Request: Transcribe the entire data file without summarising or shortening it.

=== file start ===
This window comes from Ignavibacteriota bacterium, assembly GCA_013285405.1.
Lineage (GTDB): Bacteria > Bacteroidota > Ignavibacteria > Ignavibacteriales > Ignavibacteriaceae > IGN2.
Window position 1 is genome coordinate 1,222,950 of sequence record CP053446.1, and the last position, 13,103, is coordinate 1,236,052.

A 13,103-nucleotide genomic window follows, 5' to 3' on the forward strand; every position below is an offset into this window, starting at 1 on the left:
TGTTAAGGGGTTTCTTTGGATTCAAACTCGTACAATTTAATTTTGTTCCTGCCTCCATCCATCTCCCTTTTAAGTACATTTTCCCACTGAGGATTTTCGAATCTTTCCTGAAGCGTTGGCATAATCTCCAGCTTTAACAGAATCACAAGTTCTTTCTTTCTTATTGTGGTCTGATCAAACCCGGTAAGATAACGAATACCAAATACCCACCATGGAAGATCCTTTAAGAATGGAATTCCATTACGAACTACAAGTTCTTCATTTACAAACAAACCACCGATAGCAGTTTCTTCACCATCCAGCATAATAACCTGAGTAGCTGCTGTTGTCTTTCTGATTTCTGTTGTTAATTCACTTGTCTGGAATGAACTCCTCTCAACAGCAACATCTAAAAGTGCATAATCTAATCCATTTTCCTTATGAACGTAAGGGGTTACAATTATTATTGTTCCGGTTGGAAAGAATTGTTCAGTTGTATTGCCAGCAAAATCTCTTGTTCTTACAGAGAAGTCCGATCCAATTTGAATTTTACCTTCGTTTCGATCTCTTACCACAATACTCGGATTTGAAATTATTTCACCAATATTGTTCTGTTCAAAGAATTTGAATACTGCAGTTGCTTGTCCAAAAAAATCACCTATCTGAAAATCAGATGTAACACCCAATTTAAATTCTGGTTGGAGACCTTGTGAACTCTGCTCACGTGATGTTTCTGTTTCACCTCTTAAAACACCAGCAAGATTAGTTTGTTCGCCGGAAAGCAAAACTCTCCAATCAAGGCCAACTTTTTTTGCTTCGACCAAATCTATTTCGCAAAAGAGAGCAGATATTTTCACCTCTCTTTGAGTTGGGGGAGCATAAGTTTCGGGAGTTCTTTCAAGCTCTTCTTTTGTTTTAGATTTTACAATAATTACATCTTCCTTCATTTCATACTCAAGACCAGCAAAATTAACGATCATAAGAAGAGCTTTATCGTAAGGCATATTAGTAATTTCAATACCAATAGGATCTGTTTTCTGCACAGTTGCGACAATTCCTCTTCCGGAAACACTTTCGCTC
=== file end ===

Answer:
This window comes from Ignavibacteriota bacterium, assembly GCA_013285405.1.
Lineage (GTDB): Bacteria > Bacteroidota > Ignavibacteria > Ignavibacteriales > Ignavibacteriaceae > IGN2.
Window position 1 is genome coordinate 1,222,950 of sequence record CP053446.1, and the last position, 13,103, is coordinate 1,236,052.

A 13,103-nucleotide genomic window follows, 5' to 3' on the forward strand; every position below is an offset into this window, starting at 1 on the left:
TGTTAAGGGGTTTCTTTGGATTCAAACTCGTACAATTTAATTTTGTTCCTGCCTCCATCCATCTCCCTTTTAAGTACATTTTCCCACTGAGGATTTTCGAATCTTTCCTGAAGCGTTGGCATAATCTCCAGCTTTAACAGAATCACAAGTTCTTTCTTTCTTATTGTGGTCTGATCAAACCCGGTAAGATAACGAATACCAAATACCCACCATGGAAGATCCTTTAAGAATGGAATTCCATTACGAACTACAAGTTCTTCATTTACAAACAAACCACCGATAGCAGTTTCTTCACCATCCAGCATAATAACCTGAGTAGCTGCTGTTGTCTTTCTGATTTCTGTTGTTAATTCACTTGTCTGGAATGAACTCCTCTCAACAGCAACATCTAAAAGTGCATAATCTAATCCATTTTCCTTATGAACGTAAGGGGTTACAATTATTATTGTTCCGGTTGGAAAGAATTGTTCAGTTGTATTGCCAGCAAAATCTCTTGTTCTTACAGAGAAGTCCGATCCAATTTGAATTTTACCTTCGTTTCGATCTCTTACCACAATACTCGGATTTGAAATTATTTCACCAATATTGTTCTGTTCAAAGAATTTGAATACTGCAGTTGCTTGTCCAAAAAAATCACCTATCTGAAAATCAGATGTAACACCCAATTTAAATTCTGGTTGGAGACCTTGTGAACTCTGCTCACGTGATGTTTCTGTTTCACCTCTTAAAACACCAGCAAGATTAGTTTGTTCGCCGGAAAGCAAAACTCTCCAATCAAGGCCAACTTTTTTTGCTTCGACCAAATCTATTTCGCAAAAGAGAGCAGATATTTTCACCTCTCTTTGAGTTGGGGGAGCATAAGTTTCGGGAGTTCTTTCAAGCTCTTCTTTTGTTTTAGATTTTACAATAATTACATCTTCCTTCATTTCATACTCAAGACCAGCAAAATTAACGATCATAAGAAGAGCTTTATCGTAAGGCATATTAGTAATTTCAATACCAATAGGATCTGTTTTCTGCACAGTTGCGACAATTCCTCTTCCGGAAACACTTTCGCTC